Besides stir-frying, there were moments when he pressed the rice to the bottom of the pan, which resulted in some edges being slightly crispy-charred. He then ‘cut’ the rice into blocks, and we ate it almost like Korean pancakes.

Can be ‘jelak’ (rich) when every mouthful comes with a taste of cheese.

There are also options of Marinated Beef Bulgogi, Chicken Bulgogi, Seafood, and Special all in one Fried Rice ($14.90 – $15.90 per pax).

Korean Style Seafood Pancake ($18.90)
Korean style pancakes with fresh seafood and vegetables.

Naengmyeon ($11.90)
A friend who searched high and low around Singapore for authentic-tasting Korean cold noodles said this was probably one of the best versions around.

The long and thin buckwheat noodles in chilled tangy ice broth with cucumbers and slices of Korean pear, served within a stainless-steel bowl was absolutely refreshing after some of the more ‘heaty’ items.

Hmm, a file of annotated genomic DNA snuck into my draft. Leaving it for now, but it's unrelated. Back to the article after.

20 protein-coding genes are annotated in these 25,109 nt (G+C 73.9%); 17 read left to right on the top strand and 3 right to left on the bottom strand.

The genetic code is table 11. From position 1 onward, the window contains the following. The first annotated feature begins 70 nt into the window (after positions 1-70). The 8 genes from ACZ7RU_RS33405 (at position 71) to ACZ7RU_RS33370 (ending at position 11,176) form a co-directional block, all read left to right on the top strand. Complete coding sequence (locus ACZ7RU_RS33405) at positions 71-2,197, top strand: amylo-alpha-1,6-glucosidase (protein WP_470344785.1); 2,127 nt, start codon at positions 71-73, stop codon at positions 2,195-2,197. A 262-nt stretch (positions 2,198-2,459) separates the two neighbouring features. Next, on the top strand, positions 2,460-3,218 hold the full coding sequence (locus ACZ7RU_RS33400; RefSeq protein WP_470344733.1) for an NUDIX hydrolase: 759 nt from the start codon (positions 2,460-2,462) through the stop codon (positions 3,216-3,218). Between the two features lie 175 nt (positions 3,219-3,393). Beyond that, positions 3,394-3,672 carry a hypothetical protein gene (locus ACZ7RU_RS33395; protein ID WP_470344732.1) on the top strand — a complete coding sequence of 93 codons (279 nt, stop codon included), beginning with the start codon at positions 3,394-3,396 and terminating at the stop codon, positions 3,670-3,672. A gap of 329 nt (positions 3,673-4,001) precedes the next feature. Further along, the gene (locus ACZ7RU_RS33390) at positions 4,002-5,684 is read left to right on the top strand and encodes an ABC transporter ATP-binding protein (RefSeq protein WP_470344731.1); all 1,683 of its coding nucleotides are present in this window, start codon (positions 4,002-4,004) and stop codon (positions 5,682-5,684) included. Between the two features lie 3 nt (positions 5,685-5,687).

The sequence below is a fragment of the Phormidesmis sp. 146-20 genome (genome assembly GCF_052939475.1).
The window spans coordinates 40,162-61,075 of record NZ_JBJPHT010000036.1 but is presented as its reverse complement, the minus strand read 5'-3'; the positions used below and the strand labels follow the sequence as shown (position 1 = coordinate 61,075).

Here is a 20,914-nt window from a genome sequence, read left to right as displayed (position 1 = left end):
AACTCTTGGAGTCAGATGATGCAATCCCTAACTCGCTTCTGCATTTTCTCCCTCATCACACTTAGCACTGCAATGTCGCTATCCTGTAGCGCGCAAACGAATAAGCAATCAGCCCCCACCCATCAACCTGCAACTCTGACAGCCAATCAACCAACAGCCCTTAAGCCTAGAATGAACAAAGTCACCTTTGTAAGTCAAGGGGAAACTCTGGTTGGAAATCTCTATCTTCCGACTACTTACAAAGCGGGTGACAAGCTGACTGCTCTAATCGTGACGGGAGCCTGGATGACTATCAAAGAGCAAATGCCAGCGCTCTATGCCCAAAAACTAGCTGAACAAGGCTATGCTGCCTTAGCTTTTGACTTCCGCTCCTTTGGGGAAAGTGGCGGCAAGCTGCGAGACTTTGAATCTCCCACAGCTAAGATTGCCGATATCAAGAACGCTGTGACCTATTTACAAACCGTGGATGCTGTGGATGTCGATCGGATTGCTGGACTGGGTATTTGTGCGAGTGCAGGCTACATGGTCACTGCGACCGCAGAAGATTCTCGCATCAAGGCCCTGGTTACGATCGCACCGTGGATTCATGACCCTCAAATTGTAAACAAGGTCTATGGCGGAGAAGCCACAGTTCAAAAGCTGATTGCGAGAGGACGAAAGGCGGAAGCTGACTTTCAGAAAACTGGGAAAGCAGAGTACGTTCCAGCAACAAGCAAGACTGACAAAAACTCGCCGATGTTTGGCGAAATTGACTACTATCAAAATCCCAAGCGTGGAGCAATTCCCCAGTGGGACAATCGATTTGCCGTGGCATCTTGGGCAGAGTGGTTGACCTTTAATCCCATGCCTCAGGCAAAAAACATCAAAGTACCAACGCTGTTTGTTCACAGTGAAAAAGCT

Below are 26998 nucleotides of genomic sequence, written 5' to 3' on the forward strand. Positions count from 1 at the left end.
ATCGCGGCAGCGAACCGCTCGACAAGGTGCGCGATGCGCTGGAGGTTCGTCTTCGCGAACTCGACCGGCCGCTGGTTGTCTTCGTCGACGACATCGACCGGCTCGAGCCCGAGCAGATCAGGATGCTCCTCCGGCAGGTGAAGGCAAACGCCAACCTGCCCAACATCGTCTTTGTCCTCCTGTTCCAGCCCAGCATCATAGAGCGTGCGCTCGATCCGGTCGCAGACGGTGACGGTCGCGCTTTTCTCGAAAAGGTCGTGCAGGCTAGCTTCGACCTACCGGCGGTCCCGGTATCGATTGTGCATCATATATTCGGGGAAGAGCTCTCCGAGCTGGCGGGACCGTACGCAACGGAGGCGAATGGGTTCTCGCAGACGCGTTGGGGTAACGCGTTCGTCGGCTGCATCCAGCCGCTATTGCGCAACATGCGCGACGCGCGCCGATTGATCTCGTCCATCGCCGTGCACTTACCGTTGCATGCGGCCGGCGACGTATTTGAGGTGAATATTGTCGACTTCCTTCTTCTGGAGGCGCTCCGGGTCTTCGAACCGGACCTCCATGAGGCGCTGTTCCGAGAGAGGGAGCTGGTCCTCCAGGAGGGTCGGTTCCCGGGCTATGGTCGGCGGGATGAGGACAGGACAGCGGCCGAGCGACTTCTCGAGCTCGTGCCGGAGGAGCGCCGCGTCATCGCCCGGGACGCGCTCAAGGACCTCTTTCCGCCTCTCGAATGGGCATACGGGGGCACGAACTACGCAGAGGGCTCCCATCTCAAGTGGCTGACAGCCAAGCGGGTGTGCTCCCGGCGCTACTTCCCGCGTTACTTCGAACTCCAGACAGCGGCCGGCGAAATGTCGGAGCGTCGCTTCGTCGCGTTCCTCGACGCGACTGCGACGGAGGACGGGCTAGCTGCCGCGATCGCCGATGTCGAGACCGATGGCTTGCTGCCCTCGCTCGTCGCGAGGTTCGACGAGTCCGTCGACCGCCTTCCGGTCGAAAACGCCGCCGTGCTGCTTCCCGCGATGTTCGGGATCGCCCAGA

A tip: Have a sip of the soup first, then add some mustard oil and vinegar for that ‘lifted’ taste of Korean-ness.

Spicy CHEESE Dokboki
I mentioned earlier I enjoyed Yoogane’s rice cake texture, somehow soft and chewy without being ‘deng deng’ (tough and elastic). The Dokboki is specially imported from Korea.

With extra spice and cheese, this side dish is hopefully a main-stayer.

Before I forget, pairing your delicious Korean Galbi with some Yakult Soju is just going to complete the experience. Daebak!

The Galbi Jeongol is available exclusively at Yoogane Westgate and Bugis Junction for a limited period of time. Don’t say bojio!

Yoogane Westgate
Westgate Mall, 3 Gateway Drive Yoogane #03-08 Singapore 608532 (next to Jurong East MRT)
Opening Hour: 11:30am – 10pm
https://www.facebook.com/yoogane.singapore

Yoogane Bugis
Bugis Junction, 200 Victoria Street #02-47/48 Singapore 188021
Opening Hours: 11:30am – 10pm

* This entry is brought to you in partnership with Yoogane Singapore.